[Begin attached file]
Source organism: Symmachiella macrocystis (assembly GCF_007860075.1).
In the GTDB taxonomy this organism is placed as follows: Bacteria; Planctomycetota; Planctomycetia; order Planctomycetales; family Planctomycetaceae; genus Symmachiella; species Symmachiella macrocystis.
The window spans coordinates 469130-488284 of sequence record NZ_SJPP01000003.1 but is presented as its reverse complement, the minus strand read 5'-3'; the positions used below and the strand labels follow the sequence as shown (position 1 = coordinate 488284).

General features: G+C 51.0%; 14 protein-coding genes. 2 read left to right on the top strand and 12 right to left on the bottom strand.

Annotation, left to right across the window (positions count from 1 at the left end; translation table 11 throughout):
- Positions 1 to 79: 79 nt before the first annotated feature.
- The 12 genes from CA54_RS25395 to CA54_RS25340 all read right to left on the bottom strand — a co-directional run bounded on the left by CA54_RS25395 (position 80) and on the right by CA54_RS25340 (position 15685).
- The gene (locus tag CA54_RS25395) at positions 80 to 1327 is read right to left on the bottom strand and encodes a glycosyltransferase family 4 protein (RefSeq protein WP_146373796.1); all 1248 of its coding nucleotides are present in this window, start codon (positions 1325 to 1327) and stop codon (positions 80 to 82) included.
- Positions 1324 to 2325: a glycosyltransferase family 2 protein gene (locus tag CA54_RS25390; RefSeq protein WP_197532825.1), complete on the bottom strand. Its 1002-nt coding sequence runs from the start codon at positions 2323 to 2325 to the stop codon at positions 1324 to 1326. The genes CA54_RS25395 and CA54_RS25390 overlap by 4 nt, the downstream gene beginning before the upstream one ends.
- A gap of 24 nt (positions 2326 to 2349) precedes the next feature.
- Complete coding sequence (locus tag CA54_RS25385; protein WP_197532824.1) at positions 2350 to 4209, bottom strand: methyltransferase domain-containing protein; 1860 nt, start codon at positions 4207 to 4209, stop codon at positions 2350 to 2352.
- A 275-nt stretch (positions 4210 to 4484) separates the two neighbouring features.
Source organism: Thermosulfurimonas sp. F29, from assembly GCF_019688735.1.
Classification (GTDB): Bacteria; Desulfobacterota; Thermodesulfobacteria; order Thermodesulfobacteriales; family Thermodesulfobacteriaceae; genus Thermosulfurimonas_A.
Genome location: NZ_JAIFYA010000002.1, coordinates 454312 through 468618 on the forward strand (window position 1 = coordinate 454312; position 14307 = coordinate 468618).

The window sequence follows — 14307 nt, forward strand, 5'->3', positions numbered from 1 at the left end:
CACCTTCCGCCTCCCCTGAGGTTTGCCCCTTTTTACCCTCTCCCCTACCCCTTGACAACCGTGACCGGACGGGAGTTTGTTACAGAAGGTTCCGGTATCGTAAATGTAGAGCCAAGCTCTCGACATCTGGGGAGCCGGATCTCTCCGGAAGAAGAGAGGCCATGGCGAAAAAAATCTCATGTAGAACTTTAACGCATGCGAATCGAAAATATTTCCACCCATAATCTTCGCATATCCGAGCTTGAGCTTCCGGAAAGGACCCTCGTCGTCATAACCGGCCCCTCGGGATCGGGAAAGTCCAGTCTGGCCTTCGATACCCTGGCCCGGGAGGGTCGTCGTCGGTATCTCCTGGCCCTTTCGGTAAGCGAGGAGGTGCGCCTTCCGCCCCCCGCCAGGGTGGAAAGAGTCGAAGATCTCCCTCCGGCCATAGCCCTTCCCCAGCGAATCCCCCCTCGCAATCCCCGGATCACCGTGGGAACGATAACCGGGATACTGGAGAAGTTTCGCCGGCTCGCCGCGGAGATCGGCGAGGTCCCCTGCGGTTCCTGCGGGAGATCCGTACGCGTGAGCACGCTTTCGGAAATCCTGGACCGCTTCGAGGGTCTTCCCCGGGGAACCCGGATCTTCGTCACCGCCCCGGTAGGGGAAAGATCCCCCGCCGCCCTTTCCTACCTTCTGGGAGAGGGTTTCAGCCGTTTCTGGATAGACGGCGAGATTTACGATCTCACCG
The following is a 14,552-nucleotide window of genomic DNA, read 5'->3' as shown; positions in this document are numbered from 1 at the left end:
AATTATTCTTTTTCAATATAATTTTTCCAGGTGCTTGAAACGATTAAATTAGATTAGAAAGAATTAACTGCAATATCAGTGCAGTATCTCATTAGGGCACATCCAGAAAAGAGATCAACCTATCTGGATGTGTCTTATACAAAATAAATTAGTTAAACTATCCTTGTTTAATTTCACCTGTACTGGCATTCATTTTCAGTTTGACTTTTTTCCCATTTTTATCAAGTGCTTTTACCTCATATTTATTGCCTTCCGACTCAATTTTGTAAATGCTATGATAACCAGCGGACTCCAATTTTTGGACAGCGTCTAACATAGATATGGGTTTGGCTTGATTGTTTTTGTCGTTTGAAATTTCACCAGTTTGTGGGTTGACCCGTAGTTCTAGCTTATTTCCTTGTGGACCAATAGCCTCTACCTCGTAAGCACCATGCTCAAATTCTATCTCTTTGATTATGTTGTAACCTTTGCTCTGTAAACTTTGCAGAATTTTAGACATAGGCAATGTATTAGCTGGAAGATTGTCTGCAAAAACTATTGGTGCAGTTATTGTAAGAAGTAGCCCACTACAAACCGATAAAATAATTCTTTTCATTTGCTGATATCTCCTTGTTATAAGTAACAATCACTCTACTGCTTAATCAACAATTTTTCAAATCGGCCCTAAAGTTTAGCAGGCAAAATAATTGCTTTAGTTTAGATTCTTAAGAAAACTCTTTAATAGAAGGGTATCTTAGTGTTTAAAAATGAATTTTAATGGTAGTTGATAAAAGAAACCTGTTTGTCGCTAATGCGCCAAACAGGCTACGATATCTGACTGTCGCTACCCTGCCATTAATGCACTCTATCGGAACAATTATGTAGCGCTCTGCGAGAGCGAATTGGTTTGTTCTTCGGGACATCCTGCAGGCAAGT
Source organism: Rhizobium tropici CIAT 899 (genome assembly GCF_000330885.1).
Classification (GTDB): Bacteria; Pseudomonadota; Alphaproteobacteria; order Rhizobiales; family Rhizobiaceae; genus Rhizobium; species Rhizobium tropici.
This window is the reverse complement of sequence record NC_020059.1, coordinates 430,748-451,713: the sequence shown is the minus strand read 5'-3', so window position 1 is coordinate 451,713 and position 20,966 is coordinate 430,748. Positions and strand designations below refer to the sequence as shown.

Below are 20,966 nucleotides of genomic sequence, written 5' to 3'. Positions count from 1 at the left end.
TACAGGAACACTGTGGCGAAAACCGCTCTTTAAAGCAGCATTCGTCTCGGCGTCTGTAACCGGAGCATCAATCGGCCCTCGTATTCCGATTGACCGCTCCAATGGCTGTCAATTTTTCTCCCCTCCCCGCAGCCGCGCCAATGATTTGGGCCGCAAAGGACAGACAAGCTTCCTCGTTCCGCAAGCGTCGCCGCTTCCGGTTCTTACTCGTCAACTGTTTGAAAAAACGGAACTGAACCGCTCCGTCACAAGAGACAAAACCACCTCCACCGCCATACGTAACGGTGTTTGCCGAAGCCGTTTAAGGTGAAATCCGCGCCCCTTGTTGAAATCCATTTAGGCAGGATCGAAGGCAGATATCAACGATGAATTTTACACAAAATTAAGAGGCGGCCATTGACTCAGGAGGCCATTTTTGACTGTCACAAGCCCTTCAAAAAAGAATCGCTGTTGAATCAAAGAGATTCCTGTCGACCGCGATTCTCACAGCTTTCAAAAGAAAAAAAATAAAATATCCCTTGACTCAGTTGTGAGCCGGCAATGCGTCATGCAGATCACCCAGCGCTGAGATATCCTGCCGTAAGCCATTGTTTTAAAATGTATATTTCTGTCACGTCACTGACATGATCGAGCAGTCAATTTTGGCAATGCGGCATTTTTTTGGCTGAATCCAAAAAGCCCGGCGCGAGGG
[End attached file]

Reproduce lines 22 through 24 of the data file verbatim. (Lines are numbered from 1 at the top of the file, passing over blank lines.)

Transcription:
This window is the reverse complement of sequence record NC_020059.1, coordinates 430,748-451,713: the sequence shown is the minus strand read 5'-3', so window position 1 is coordinate 451,713 and position 20,966 is coordinate 430,748. Positions and strand designations below refer to the sequence as shown.

Below are 20,966 nucleotides of genomic sequence, written 5' to 3'. Positions count from 1 at the left end.
TACAGGAACACTGTGGCGAAAACCGCTCTTTAAAGCAGCATTCGTCTCGGCGTCTGTAACCGGAGCATCAATCGGCCCTCGTATTCCGATTGACCGCTCCAATGGCTGTCAATTTTTCTCCCCTCCCCGCAGCCGCGCCAATGATTTGGGCCGCAAAGGACAGACAAGCTTCCTCGTTCCGCAAGCGTCGCCGCTTCCGGTTCTTACTCGTCAACTGTTTGAAAAAACGGAACTGAACCGCTCCGTCACAAGAGACAAAACCACCTCCACCGCCATACGTAACGGTGTTTGCCGAAGCCGTTTAAGGTGAAATCCGCGCCCCTTGTTGAAATCCATTTAGGCAGGATCGAAGGCAGATATCAACGATGAATTTTACACAAAATTAAGAGGCGGCCATTGACTCAGGAGGCCATTTTTGACTGTCACAAGCCCTTCAAAAAAGAATCGCTGTTGAATCAAAGAGATTCCTGTCGACCGCGATTCTCACAGCTTTCAAAAGAAAAAAAATAAAATATCCCTTGACTCAGTTGTGAGCCGGCAATGCGTCATGCAGATCACCCAGCGCTGAGATATCCTGCCGTAAGCCATTGTTTTAAAATGTATATTTCTGTCACGTCACTGACATGATCGAGCAGTCAATTTTGGCAATGCGGCATTTTTTTGGCTGAATCCAAAAAGCCCGGCGCGAGGG